It’s been said that young people are our greatest resource. And that’s certainly true for Nunavut where many of the territory’s population are school age. To learn just how important this treasure is, all you need to do is meet some students in one of the territory’s communities or even better join acareer fair that goes to ﬁve communities in one week!
Last fall, a group of grown-up keeners set out to do just that. In November, the Kitikmeot Career Fair participants met youth in Cambridge Bay, Taloyoak, Gjoa Haven, Kugaaruk, and Kugluktuk. The Career Fair included 27 delegates from 25 organizations. Businesses, federal and territorial government departments, Inuit organizations, and educational institutions were represented. A few local organizations joined the event in their respective communities as well. About 700 young people participated, along with many community members.
From the start, it was recommended pro- motional items be kept to a minimum. The goal was for delegates to bring a desire to engage and interact with students. And for their part, youth would bring their enthusiasm, and more than a few questions!
To make sure the event was interactive, Career Fair activities included a ‘passport’ which promoted discussions between students and delegates. Studentswere asked to visit eight or more organizations and ask at least one question at each booth. When complete, the passports were reviewed, and participants wereeligible to enter their name into a draw. Prizes were donated by participating organizations. In Kugluktuk, the Career Fair included a ‘scavenger hunt’ activity. For both tasks, questions focused on engaging with students.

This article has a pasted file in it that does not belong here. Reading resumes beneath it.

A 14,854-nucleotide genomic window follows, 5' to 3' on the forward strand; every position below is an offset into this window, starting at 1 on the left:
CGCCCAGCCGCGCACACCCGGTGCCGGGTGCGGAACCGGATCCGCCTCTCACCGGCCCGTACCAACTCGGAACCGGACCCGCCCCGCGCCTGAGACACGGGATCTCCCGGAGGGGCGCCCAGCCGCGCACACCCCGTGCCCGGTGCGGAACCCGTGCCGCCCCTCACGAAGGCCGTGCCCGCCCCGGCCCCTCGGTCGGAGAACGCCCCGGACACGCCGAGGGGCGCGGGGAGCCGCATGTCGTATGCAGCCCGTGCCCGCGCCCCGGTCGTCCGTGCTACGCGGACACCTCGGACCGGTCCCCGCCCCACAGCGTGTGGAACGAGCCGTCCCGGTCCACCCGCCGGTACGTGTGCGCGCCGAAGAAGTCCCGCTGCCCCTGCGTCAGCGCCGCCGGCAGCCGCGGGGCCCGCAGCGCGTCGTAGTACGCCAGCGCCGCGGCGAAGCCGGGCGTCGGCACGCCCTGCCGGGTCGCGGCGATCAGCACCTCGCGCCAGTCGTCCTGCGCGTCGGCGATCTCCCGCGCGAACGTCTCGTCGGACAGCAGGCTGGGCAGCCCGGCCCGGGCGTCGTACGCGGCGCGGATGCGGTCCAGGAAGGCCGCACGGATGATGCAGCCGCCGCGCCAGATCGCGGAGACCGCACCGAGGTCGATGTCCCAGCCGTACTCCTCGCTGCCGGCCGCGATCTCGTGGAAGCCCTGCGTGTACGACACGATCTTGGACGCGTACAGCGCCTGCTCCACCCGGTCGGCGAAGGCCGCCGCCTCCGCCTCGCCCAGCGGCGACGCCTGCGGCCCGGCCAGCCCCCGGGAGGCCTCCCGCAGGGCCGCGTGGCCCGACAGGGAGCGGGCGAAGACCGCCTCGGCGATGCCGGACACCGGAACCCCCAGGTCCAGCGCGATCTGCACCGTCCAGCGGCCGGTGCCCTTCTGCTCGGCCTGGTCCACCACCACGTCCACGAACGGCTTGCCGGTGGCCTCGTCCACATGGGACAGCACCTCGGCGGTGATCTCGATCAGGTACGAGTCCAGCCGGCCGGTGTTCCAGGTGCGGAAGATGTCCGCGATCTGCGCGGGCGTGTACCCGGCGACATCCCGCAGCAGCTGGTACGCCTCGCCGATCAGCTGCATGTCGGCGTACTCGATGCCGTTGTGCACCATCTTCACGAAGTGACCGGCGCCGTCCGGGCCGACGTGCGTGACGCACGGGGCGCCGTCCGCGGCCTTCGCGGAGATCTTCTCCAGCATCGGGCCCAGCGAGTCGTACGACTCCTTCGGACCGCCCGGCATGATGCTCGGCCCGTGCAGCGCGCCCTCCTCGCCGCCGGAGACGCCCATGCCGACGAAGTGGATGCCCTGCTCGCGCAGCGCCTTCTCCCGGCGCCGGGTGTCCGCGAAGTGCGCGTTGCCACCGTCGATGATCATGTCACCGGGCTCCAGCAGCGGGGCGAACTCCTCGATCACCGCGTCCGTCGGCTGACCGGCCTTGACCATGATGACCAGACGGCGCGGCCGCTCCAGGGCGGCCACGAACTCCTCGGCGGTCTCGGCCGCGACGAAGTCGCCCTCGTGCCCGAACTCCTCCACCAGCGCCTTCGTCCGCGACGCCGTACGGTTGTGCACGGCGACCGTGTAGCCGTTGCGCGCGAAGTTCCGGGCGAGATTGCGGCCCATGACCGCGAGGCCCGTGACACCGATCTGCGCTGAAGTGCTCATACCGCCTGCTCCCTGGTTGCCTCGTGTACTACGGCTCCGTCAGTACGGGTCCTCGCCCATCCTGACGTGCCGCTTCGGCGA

Delegates commented that overall, the attendees were very interested in learning about careers and training opportunities and employment. Younger attendees were excited to talk about what theylearned, and what they might want to be once they ﬁnished school. Students in the high school grades were partic- ularly interested in learning about options available to them, explains Michelle Buchan, manager of Inuit employment and training with the Kitikmeot Inuit Association, and part of the steering committee tasked with the event. Other committee members included Miranda Atatahak, Tracy Starnes, Marg Epp, Valter Botelho Resendes, Natalja Westwood,Junna Ehaoloak, and Cathy Aitaok.
“One grade 12 student said, ‘I think I found what I want to do,’ which was very encouraging to hear,” Buchan adds.
Logistically, the Career Fair was no easy task. With community accommodations limited, the group chartered to and from communities daily. Communities pitched in with transportation, gear handling and venues.
“The Career Fair was a great way to spark young people to explore more education ideas, and from a Chamber of Mines perspective, the mineral resources industry oﬀers enormous training, jobs, and business opportunities for Nunavummiut,” says Doug Ashbury, public awareness manager with the NWT & Nunavut Chamber of Mines. Mineral resources is the largest private sector contributor toNunavut’s economy.
“A big goal for us is to be a partner in helping to build a strong economy, one that youth of today will be in a position to beneﬁt from in the years ahead. We want youth to know the mineral resources industry oﬀers a bright future,” he adds. “This is a bigreason why the Chamber was eager to participate in this Career Fair and high- light its Mining North Works! public awareness program.”
Finally, and very importantly, the Kitikmeot Career Fair’s success would not have been possible without sponsors, which included the KIA (CIRNAC), Pilimmaksaivik, Kitikmeot Corporation, Government of Nunavut Family Services and Economic Development and Transportation departments, Sabina Gold & Silver, Makigiaqta Inuit Training Corporation, NorthwesTel, Qulliq Energy Corporation, Rio Tinto Diavik, First Air (now Canadian North), and the ﬁve Kitikmeot communities.
Article submitted by the NWT & Nunavut Chamber of Mines